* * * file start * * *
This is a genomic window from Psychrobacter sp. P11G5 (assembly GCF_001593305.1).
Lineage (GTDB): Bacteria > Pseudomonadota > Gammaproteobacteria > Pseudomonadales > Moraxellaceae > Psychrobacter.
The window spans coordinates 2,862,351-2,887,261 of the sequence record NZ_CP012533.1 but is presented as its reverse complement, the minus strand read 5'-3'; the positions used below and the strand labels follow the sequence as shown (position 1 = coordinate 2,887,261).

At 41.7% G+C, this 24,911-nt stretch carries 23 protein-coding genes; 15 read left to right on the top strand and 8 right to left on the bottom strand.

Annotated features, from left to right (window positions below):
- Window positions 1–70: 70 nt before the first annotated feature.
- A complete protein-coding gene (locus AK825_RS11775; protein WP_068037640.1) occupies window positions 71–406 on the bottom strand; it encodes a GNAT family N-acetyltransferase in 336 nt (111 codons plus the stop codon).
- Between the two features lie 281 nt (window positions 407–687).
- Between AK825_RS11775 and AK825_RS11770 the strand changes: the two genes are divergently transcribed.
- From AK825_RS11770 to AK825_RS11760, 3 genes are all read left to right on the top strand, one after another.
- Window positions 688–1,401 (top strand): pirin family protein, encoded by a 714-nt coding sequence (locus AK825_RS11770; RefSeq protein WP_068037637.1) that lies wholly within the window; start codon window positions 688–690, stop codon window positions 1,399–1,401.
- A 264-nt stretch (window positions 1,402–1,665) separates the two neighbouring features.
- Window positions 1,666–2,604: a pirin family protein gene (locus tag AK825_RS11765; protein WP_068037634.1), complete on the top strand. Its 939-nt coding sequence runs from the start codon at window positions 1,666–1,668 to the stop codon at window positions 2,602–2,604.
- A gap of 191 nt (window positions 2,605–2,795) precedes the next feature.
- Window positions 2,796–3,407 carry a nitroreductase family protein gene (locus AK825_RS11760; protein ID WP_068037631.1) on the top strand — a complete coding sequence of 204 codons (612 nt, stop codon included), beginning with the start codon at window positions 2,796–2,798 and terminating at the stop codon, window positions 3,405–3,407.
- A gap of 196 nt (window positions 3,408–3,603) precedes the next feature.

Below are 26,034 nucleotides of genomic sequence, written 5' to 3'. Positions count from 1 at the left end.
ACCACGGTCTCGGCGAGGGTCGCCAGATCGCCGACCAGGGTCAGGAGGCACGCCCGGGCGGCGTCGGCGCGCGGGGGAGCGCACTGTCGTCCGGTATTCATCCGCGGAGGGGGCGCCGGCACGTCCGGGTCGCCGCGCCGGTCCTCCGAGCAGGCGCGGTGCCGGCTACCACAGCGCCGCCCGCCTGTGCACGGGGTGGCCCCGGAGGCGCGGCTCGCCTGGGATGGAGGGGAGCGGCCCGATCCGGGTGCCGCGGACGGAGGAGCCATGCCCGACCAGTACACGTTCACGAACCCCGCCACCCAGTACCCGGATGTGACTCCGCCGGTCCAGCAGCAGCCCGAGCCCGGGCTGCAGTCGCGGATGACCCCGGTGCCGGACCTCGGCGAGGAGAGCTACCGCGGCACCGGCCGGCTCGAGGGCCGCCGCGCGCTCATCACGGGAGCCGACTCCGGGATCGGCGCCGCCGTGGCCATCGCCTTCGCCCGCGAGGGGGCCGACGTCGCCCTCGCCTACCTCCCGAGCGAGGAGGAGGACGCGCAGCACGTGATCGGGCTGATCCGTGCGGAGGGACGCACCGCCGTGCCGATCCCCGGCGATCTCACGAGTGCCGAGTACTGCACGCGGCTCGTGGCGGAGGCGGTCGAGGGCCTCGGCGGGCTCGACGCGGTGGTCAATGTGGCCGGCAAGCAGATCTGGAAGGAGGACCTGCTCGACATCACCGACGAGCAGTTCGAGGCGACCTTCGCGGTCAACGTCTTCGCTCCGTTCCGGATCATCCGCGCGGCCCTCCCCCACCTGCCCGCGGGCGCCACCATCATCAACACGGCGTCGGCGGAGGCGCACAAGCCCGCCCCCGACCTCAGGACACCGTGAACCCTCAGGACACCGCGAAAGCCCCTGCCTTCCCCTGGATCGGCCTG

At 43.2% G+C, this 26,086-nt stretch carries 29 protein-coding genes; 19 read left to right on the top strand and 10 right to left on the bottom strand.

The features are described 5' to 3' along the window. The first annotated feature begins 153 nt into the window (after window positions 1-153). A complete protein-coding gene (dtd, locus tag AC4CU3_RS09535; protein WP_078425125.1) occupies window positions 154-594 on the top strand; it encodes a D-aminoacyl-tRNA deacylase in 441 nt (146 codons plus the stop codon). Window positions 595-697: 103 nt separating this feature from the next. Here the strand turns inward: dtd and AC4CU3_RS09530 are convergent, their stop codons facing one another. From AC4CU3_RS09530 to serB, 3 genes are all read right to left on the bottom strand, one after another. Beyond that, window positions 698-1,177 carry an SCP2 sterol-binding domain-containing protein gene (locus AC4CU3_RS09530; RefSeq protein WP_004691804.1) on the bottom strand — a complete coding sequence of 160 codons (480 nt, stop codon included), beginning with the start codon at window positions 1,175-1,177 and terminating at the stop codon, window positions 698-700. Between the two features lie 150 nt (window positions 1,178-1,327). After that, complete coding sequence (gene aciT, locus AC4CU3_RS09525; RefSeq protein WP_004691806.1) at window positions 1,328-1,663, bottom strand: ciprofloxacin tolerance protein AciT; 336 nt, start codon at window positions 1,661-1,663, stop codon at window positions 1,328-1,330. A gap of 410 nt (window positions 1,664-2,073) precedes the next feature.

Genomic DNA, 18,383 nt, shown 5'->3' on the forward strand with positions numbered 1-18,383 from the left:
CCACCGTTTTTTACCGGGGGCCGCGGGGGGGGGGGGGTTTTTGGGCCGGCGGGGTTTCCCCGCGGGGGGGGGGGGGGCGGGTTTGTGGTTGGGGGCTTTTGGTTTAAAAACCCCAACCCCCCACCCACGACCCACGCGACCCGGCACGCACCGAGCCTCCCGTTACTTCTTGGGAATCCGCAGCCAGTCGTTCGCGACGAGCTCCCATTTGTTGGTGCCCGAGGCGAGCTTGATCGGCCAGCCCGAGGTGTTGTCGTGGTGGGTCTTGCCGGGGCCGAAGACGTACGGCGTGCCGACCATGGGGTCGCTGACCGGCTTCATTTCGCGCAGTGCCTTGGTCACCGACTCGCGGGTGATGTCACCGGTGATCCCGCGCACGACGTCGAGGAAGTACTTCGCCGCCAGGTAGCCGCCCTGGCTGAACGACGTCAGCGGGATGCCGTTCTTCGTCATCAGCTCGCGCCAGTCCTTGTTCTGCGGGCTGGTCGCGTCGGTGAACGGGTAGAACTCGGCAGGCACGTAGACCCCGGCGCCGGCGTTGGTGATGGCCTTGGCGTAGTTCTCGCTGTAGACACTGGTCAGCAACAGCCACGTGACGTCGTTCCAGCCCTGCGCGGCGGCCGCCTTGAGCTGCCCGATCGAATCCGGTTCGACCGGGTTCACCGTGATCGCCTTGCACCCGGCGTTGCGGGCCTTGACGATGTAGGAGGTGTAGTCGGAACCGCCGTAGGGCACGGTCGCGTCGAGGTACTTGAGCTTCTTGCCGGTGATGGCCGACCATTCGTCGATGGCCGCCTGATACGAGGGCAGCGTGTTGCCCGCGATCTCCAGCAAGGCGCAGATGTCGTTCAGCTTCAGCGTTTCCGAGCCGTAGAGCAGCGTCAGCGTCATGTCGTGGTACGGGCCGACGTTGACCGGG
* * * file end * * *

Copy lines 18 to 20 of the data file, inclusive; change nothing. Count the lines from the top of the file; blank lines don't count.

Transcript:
ACCACGGTCTCGGCGAGGGTCGCCAGATCGCCGACCAGGGTCAGGAGGCACGCCCGGGCGGCGTCGGCGCGCGGGGGAGCGCACTGTCGTCCGGTATTCATCCGCGGAGGGGGCGCCGGCACGTCCGGGTCGCCGCGCCGGTCCTCCGAGCAGGCGCGGTGCCGGCTACCACAGCGCCGCCCGCCTGTGCACGGGGTGGCCCCGGAGGCGCGGCTCGCCTGGGATGGAGGGGAGCGGCCCGATCCGGGTGCCGCGGACGGAGGAGCCATGCCCGACCAGTACACGTTCACGAACCCCGCCACCCAGTACCCGGATGTGACTCCGCCGGTCCAGCAGCAGCCCGAGCCCGGGCTGCAGTCGCGGATGACCCCGGTGCCGGACCTCGGCGAGGAGAGCTACCGCGGCACCGGCCGGCTCGAGGGCCGCCGCGCGCTCATCACGGGAGCCGACTCCGGGATCGGCGCCGCCGTGGCCATCGCCTTCGCCCGCGAGGGGGCCGACGTCGCCCTCGCCTACCTCCCGAGCGAGGAGGAGGACGCGCAGCACGTGATCGGGCTGATCCGTGCGGAGGGACGCACCGCCGTGCCGATCCCCGGCGATCTCACGAGTGCCGAGTACTGCACGCGGCTCGTGGCGGAGGCGGTCGAGGGCCTCGGCGGGCTCGACGCGGTGGTCAATGTGGCCGGCAAGCAGATCTGGAAGGAGGACCTGCTCGACATCACCGACGAGCAGTTCGAGGCGACCTTCGCGGTCAACGTCTTCGCTCCGTTCCGGATCATCCGCGCGGCCCTCCCCCACCTGCCCGCGGGCGCCACCATCATCAACACGGCGTCGGCGGAGGCGCACAAGCCCGCCCCCGACCTCAGGACACCGTGAACCCTCAGGACACCGCGAAAGCCCCTGCCTTCCCCTGGATCGGCCTG

At 43.2% G+C, this 26,086-nt stretch carries 29 protein-coding genes; 19 read left to right on the top strand and 10 right to left on the bottom strand.

The features are described 5' to 3' along the window. The first annotated feature begins 153 nt into the window (after window positions 1-153). A complete protein-coding gene (dtd, locus tag AC4CU3_RS09535; protein WP_078425125.1) occupies window positions 154-594 on the top strand; it encodes a D-aminoacyl-tRNA deacylase in 441 nt (146 codons plus the stop codon). Window positions 595-697: 103 nt separating this feature from the next. Here the strand turns inward: dtd and AC4CU3_RS09530 are convergent, their stop codons facing one another. From AC4CU3_RS09530 to serB, 3 genes are all read right to left on the bottom strand, one after another. Beyond that, window positions 698-1,177 carry an SCP2 sterol-binding domain-containing protein gene (locus AC4CU3_RS09530; RefSeq protein WP_004691804.1) on the bottom strand — a complete coding sequence of 160 codons (480 nt, stop codon included), beginning with the start codon at window positions 1,175-1,177 and terminating at the stop codon, window positions 698-700. Between the two features lie 150 nt (window positions 1,178-1,327). After that, complete coding sequence (gene aciT, locus AC4CU3_RS09525; RefSeq protein WP_004691806.1) at window positions 1,328-1,663, bottom strand: ciprofloxacin tolerance protein AciT; 336 nt, start codon at window positions 1,661-1,663, stop codon at window positions 1,328-1,330. A gap of 410 nt (window positions 1,664-2,073) precedes the next feature.